Where New Orleanians go: The new Antigua is still wonderfully old

School children marching in the street. (Photo by: Folwell Dunbar)

Eddie and Wendell visited Antigua, Guatemala* in 1978. They liked it so much, they decided to come back the following year, study Spanish, and possibly even live there. From the moment we got off the bus, we recognized it as a special place,” said Wendell. “Antigua has a feeling of quiet and subtle history, a sense of living in earlier times. Change and time move slowly here, at least that was the feeling in 79.

“So what happened?” I asked.

“We ran out of money,” exclaimed Eddie, throwing up his hands.

“But, we did vow to retire there some day, added Wendell with a smile.

Eddie and Wendell moved back to the states and ran an antique shop on Magazine Street in New Orleans. Thirty years later, they finally decided to retire. They liquidated the shop, and, true to their word, set off for Guatemala. They rented a place on the outskirts of Antigua. It has a lush New Orleans-like patio, several adopted cats, and a spectacular rooftop view of the volcanoes.

“It feels like home,” said Wendell.

If I could do it all over again,” said Eddie, “I wouldn’t change a thing.

Founded in 1543, Antigua was, for a time, the capital of Spanish Central America. For more than 200 years, the city thrived. Magnificent stone churches, government buildings, universities, mansions, monasteries and convents were erected. Santiago de los Caballeros, as it was known then, was considered one of the most beautiful cities in all of Latin America.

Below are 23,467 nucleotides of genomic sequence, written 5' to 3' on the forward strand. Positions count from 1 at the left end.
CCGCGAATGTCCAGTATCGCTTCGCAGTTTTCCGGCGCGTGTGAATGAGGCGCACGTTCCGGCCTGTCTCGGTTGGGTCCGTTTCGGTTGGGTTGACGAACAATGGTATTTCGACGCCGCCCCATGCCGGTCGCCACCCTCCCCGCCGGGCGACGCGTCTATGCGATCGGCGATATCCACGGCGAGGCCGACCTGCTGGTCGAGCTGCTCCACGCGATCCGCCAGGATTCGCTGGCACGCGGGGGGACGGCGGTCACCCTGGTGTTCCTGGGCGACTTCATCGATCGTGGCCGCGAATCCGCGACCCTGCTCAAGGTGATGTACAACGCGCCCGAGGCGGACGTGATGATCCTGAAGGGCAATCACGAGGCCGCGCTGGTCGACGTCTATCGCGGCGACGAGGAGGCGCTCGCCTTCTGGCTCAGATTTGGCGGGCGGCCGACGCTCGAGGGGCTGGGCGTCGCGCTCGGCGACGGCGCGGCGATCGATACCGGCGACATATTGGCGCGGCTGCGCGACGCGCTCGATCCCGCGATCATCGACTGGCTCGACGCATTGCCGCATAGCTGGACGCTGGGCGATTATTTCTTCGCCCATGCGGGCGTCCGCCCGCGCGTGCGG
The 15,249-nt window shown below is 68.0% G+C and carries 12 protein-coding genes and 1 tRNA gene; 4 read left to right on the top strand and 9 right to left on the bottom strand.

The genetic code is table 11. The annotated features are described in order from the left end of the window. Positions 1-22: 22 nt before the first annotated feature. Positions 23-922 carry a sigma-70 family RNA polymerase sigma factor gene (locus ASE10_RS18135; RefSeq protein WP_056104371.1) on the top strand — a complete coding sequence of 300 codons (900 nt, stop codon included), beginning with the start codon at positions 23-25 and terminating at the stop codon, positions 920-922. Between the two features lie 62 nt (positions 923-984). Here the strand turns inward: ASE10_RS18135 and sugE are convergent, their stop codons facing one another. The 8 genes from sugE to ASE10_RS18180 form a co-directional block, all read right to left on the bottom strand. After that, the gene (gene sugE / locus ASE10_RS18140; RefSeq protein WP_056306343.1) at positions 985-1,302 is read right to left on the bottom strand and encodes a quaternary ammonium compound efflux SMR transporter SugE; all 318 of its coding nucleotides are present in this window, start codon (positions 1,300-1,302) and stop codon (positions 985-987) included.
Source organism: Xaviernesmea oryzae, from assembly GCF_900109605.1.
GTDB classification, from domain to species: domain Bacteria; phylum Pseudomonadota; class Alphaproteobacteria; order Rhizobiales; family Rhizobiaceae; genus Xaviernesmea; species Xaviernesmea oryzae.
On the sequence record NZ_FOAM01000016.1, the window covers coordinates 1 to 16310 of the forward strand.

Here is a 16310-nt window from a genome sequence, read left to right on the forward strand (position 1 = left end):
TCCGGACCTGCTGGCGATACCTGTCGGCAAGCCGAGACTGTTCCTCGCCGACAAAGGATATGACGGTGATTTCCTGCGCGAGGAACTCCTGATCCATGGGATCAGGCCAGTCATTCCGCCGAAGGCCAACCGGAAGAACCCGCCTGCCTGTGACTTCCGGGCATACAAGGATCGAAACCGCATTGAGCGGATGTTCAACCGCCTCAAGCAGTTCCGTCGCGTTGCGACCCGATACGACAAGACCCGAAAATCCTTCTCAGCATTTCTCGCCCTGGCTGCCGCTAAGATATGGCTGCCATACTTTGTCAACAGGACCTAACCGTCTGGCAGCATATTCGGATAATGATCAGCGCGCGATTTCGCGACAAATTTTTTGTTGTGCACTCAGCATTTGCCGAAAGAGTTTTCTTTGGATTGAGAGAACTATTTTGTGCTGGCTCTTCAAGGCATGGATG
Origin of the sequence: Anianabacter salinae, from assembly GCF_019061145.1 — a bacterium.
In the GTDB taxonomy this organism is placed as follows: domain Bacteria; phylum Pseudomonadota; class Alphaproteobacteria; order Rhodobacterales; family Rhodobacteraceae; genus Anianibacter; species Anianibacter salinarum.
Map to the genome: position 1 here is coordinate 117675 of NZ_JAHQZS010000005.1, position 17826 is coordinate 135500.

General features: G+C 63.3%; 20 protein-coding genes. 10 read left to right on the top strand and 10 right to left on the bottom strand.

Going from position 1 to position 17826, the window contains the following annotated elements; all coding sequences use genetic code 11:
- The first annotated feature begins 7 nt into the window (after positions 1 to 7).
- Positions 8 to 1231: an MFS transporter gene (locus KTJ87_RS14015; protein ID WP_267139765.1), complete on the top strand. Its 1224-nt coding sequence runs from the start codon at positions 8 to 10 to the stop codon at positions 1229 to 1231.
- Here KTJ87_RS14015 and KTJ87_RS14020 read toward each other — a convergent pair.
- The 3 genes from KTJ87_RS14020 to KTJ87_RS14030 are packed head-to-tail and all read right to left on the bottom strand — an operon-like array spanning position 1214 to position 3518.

Then, in 1773, the city was leveled by a massive earthquake. Two years later, the Spanish government moved the capital to present day Guatemala City, and ordered its residents to abandon the Ciudad Antigua, or old city.

Like San Francisco in 1906 or New Orleans in 2005, diehard fans refused to leave. Instead, they simply lived among the ruins. Convents and monasteries were repurposed as stables, prisons, markets and factories, and mansions were carved up into smaller apartments. The city somehow retained a pulse, albeit faint.

Eddie and Wendell volunteer at Brillo de Sol, a school for children with special needs in the small town of San Gaspar Vivar. There, we met Anna Maria. Anna runs a small NGO called Uno Más. She recruits sponsors in Guatemala and overseas to pay for the children’s tuition.

Anna is originally from the Netherlands. When I asked her why she had left, she said, “I got tired of hearing the clippety-clop of tiny luggage tires on the cobblestone streets of Amsterdam. It’s overrun with tourists. Locals like me can’t afford to live there anymore. And, the climate is awful. Here, I bought my house with cash, and I eat outside almost every night. I have an affordable room with an incredible view.

That view includes three volcanoes. Fuego or Fire, true to its name, coughs up lava and smoke whenever it gets angry. Acatenango sits quietly next-door. It hasn’t lost its temper since the 1970’s. Agua or Water is the closest to town. It looks like it was put there by La Oficina de Turismo to sell postcards. Many believe that they were actually the inspiration for Asteroid B-612, the home of The Little Prince. Antoine de Saint-Exupéry crashed a plane in Guatemala in 1938 and convalesced in the picturesque colonial city.